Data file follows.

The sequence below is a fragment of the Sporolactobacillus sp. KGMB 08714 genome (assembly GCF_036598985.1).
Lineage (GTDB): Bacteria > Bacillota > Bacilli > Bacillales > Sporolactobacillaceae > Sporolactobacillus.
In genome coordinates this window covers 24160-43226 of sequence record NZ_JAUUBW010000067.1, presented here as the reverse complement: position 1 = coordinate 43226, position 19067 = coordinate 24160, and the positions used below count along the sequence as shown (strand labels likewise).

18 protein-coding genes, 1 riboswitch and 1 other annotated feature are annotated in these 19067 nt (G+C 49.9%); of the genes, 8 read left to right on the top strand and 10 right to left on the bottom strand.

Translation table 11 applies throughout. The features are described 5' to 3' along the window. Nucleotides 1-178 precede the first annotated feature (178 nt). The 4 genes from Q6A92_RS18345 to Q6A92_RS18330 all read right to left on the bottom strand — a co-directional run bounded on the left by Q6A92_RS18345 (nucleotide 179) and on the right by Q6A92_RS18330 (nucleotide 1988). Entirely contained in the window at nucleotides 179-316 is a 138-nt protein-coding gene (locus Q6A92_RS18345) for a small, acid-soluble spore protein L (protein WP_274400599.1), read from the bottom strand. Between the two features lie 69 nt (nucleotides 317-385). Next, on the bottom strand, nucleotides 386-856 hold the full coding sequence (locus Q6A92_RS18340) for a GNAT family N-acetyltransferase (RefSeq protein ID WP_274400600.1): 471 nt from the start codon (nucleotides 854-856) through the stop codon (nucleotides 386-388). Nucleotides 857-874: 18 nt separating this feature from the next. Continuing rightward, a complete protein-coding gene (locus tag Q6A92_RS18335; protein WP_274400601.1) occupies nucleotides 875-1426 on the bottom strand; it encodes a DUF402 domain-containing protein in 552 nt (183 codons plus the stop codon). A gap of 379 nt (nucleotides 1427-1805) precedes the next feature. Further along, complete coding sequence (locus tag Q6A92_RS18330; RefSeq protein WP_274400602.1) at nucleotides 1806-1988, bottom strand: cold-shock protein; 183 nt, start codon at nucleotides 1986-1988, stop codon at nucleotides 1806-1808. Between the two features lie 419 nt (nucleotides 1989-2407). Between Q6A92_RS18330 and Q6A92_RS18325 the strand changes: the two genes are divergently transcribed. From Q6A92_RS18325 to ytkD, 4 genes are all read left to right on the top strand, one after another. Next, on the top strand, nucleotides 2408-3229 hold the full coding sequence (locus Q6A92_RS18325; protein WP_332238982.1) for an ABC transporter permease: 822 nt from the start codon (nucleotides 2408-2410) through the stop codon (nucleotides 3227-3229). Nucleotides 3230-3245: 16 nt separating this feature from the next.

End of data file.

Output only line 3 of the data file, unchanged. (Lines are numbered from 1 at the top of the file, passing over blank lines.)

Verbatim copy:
In genome coordinates this window covers 24160-43226 of sequence record NZ_JAUUBW010000067.1, presented here as the reverse complement: position 1 = coordinate 43226, position 19067 = coordinate 24160, and the positions used below count along the sequence as shown (strand labels likewise).